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[naw-ti-kuh l, not-i-] /ˈnɔ tɪ kəl, ˈnɒt ɪ-/
of or relating to sailors, ships, or navigation:
nautical terms.
Origin of nautical
1545-55; < Latin nautic(us) pertaining to ships or sailors (< Greek nautikós, equivalent to naû(s) ship + -tikos -tic) + -al1
Related forms
[naw-ti-kal-i-tee, not-i-] /ˌnɔ tɪˈkæl ɪ ti, ˌnɒt ɪ-/ (Show IPA),
nautically, adverb
nonnautical, adjective
nonnautically, adverb
unnautical, adjective
Can be confused
naval, nautical.
seagoing, marine, maritime. Unabridged
Based on the Random House Dictionary, © Random House, Inc. 2016.
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Examples from the Web for nautical
Contemporary Examples
Historical Examples
  • After this piece of nautical gallantry, the glass began to circulate.

    Homeward Bound James Fenimore Cooper
  • Had he hinted at a sailor I would have known who my nautical visitor was.

    The Opal Serpent Fergus Hume
  • We spoke one or two vessels, and spent some time “gaming” with them,—the nautical phrase for visiting.

    The Captive in Patagonia Benjamin Franklin Bourne
  • The form of Van Diemen's Land had long been a nautical problem.

  • It conveys to the nautical mind an idea of skill which no "lubber" can possess.

    Brave Old Salt Oliver Optic
  • This is an application of a nautical term, as in “to fetch headway.”

    Journeys Through Bookland, Vol. 10 Charles Herbert Sylvester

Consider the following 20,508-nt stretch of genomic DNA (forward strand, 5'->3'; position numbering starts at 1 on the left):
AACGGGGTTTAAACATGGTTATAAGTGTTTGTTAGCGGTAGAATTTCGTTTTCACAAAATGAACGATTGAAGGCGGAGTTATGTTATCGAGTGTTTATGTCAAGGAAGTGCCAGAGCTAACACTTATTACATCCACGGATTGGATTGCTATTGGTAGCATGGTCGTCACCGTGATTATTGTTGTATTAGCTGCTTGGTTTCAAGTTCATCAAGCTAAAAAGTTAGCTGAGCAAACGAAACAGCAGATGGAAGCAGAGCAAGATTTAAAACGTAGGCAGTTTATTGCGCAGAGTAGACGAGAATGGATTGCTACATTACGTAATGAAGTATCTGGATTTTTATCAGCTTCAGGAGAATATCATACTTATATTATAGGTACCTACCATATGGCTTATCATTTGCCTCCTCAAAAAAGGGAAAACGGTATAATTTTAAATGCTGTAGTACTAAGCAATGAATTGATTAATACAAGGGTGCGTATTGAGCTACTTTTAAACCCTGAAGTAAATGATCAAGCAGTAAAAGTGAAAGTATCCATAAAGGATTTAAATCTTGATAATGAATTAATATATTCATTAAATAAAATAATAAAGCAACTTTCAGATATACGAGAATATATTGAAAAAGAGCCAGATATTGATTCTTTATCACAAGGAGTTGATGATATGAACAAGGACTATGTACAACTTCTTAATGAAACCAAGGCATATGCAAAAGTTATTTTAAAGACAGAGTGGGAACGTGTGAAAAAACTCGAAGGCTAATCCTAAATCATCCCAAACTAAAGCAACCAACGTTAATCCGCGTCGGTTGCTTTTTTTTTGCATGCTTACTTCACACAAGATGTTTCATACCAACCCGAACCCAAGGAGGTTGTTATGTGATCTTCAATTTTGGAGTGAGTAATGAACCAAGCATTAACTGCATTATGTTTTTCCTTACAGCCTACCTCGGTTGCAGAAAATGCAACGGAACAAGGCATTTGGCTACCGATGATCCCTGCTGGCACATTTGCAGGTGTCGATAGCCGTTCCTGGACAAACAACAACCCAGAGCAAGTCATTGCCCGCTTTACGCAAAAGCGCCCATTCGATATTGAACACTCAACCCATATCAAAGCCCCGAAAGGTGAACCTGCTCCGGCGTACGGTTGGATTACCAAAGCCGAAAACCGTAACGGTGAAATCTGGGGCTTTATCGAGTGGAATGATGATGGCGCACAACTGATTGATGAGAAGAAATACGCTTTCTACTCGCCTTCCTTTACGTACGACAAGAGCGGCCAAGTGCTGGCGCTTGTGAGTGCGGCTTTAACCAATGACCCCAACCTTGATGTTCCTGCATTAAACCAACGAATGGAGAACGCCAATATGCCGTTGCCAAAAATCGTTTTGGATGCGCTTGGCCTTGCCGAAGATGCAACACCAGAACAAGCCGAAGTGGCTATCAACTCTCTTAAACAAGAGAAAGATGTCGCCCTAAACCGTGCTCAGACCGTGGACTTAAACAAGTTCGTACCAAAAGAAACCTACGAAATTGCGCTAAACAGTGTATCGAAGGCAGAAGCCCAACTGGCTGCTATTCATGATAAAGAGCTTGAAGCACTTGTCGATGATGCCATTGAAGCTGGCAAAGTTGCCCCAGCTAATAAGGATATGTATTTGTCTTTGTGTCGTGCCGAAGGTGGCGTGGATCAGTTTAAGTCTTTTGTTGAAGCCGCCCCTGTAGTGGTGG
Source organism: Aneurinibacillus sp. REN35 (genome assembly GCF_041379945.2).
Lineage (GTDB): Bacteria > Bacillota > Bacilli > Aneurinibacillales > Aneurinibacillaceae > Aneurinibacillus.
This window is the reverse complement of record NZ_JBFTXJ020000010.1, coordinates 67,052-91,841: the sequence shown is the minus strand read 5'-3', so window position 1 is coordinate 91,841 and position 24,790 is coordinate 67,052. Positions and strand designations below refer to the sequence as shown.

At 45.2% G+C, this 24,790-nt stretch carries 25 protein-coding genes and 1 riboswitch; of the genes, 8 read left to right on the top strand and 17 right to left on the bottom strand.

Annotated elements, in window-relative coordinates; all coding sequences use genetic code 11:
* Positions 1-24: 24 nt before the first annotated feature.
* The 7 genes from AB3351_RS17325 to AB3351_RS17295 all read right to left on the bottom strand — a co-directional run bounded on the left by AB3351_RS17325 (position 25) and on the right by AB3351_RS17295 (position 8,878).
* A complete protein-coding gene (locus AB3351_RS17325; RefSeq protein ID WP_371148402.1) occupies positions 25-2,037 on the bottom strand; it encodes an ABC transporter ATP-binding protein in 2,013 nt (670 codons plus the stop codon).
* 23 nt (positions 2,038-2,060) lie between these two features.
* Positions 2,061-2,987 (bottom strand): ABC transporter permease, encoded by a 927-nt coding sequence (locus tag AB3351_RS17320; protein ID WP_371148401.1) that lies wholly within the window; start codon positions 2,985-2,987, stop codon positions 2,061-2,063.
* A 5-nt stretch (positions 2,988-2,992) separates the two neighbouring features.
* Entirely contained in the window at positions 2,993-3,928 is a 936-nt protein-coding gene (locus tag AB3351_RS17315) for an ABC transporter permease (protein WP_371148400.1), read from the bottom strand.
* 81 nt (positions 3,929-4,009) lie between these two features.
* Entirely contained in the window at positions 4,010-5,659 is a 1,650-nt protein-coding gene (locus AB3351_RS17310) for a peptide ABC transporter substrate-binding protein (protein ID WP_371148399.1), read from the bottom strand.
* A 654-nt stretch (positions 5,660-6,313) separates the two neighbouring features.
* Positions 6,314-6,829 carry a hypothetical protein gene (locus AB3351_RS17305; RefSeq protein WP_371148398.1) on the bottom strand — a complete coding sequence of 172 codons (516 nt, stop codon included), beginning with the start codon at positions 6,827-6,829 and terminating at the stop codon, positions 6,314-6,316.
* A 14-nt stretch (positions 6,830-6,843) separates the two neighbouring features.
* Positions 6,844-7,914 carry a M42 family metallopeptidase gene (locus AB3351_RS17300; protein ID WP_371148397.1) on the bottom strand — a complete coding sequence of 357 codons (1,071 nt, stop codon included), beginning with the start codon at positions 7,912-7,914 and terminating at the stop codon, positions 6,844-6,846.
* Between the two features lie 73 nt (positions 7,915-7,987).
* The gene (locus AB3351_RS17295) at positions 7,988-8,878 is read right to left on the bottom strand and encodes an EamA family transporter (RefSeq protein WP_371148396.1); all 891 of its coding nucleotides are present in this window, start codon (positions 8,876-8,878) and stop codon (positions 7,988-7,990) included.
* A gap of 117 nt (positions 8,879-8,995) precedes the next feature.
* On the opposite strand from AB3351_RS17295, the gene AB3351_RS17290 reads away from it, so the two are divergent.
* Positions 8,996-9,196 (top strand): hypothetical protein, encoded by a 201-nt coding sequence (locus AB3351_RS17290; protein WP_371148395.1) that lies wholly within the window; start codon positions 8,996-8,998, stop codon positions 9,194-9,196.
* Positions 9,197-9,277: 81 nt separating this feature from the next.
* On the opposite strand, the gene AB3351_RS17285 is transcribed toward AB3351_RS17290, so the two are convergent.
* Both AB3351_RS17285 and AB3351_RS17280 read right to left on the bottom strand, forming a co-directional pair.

• But it had a nautical air for the moment, and seemed somehow in keeping with that old lady's marine experience.

    When Ghost Meets Ghost William Frend De Morgan
  • A nautical phrase to express the fetters and bolts for offenders.

    The Sailor's Word-Book William Henry Smyth
British Dictionary definitions for nautical


of, relating to, or involving ships, navigation, or sailors
Derived Forms
nautically, adverb
Word Origin
C16: from Latin nauticus, from Greek nautikos, from naus ship
Collins English Dictionary - Complete & Unabridged 2012 Digital Edition
© William Collins Sons & Co. Ltd. 1979, 1986 © HarperCollins
Publishers 1998, 2000, 2003, 2005, 2006, 2007, 2009, 2012
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Word Origin and History for nautical

1550s, from -al (1) + nautic from Middle French nautique, from Latin nauticus "pertaining to ships or sailors," from Greek nautikos "seafaring, naval," from nautes "sailor," from naus "ship," from PIE *nau- "boat" (see naval).

Online Etymology Dictionary, © 2010 Douglas Harper
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